"These are some pretty significant surge values, for example 4 to 6 feet from the mouth of the St. Mary's river to Altamaha Sound," Rhome said.
Georgia Power preparing for Ian
On Tuesday morning, Georgia Power said it is monitoring Hurricane Ian and preparing ahead of the storm. According to a news release, Georgia Power is adjusting to restore power if it is disconnected. They also asked customers to be aware of safety procedures.
Georgia Power included this advice in the press release for how to prepare for a storm:
Before a Storm: Stay aware and check the weather forecast before heading outdoors. Check your emergency kit, unplug major appliances and charge cell phones in case you lose power.
During a Storm: Take safe shelter inside a sturdy building away from windows and doors. Avoid contact with conductors of electricity – appliances, metal objects and water.
After a Storm: Never touch any downed or low-hanging wire, including telephone or TV wires that touch a power line. Never pull tree limbs off of power lines yourself or enter areas with debris or downed trees as downed power lines may be buried in wreckage.
For updates on power outages and storm safety, residents can also visit Georgia Power's outage and storm center here: https://bit.ly/3r9YMVR.
Kemp waiting on state of emergency
The hurricane could hit south Georgia late Wednesday night or early Thursday, Chris Stallings, director of the Georgia Emergency Management and Homeland Security Agency, told the nonprofit news outlet Capitol Beat.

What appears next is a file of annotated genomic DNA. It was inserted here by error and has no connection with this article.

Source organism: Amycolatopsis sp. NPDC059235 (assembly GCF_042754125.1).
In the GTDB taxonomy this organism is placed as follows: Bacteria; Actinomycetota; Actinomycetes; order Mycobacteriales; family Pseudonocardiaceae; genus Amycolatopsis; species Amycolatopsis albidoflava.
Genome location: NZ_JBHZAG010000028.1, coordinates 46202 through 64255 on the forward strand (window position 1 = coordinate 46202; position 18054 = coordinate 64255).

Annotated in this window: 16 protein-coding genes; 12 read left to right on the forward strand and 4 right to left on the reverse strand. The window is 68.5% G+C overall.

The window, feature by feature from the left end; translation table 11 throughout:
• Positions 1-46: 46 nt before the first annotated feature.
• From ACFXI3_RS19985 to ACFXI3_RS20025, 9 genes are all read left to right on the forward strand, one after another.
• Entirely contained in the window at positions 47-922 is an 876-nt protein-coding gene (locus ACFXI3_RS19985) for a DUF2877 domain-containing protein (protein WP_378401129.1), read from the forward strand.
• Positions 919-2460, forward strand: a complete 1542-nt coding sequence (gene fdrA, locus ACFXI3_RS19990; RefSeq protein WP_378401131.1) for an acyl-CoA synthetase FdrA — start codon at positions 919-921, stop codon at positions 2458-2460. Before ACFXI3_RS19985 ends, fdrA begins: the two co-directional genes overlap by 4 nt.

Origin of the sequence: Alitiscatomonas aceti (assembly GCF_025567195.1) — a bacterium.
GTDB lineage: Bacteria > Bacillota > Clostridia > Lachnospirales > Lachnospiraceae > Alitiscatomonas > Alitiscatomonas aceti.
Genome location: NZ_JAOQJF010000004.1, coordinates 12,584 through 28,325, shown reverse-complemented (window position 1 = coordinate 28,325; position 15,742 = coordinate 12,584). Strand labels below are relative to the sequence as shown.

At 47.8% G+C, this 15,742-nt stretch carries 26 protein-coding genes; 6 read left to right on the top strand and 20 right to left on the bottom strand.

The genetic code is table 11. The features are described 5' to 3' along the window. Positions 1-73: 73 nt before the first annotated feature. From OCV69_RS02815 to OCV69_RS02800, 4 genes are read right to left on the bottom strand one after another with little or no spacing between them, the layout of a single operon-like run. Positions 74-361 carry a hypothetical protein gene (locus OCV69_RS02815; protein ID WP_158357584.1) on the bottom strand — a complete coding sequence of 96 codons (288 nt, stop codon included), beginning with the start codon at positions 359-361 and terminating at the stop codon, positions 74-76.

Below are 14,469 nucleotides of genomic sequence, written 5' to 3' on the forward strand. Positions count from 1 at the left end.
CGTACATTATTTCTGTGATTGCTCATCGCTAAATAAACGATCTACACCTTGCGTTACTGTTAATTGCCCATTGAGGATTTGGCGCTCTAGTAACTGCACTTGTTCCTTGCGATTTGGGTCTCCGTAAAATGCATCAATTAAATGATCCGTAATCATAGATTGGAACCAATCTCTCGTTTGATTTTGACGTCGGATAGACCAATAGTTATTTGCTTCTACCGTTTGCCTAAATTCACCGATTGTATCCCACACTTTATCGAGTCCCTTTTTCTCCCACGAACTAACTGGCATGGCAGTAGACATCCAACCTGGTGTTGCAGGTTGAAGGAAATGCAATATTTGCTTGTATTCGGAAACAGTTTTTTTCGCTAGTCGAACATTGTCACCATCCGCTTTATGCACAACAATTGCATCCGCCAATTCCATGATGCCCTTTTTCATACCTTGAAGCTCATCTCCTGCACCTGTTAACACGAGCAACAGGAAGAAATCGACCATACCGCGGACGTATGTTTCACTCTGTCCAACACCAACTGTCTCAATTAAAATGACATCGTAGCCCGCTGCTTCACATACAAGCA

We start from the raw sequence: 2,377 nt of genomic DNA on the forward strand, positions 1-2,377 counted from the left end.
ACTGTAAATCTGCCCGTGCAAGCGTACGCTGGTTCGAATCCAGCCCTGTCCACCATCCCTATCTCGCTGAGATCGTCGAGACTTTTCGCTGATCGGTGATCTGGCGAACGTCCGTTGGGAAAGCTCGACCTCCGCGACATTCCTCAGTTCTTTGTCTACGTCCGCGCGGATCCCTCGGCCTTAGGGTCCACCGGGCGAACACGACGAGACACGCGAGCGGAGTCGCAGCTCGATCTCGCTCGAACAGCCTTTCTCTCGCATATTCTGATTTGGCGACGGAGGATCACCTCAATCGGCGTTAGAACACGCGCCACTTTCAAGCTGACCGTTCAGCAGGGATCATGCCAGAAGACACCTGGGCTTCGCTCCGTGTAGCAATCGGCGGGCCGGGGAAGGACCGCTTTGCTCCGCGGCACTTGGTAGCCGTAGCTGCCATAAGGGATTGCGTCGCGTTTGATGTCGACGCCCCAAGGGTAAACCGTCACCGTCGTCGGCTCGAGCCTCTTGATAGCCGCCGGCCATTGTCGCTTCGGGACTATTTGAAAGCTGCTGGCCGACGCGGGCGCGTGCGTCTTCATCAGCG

Gov. Brian Kemp said some models also show the storm could become stationary over Georgia, which would turn it into a major rain event.
“We have our whole team on active duty,” Kemp told reporters on Monday. “We’re going to be proactive, planning ahead.”
Kemp said it’s too soon to determine whether he will declare a state of emergency in all or part of Georgia, reported Capitol Beat.
“I’ll use every power I’ve got to prepare for the storm and be ready when it hits,” he said.
Ian could become a major Category 4 storm by Tuesday, which means winds of 130 to 156 miles per hour.
– Capitol Beat reporter Dave Williams
State Operations Center activated
On Monday, Georgia Brian Kemp ordered the activation of the State Operations Center ahead of Hurricane Ian, which is expected to make landfall later this week and may hit parts of Georgia.
According to the National Hurricane Center, Ian was upgraded to a hurricane early Monday. NOAA predictions show tropical-storm-force winds will hit southern Georgia as early as Wednesday, but most likely by Thursday evening, while northern Georgia and South Carolina is likely to be hit by winds on Friday.
In a news release issued Monday, Kemp said he made the decision to activate the State Operations Center in collaboration with Director Chris Stallings of the Georgia Emergency Management and Homeland Security Agency and the National Weather Service.
"I urge my fellow Georgians to monitor this storm as it evolves and calmly take the necessary precautions to keep their families and neighbors safe if the storm continues to intensify," Kemp noted in the news release. "Throughout the week, I will work closely with GEMA/HS, the weather service, public safety organizations, and others to ensure we leave nothing to chance."
This article originally appeared on Augusta Chronicle: Hurricane Ian Georgia: Kemp speaks to storm prep ahead of landfall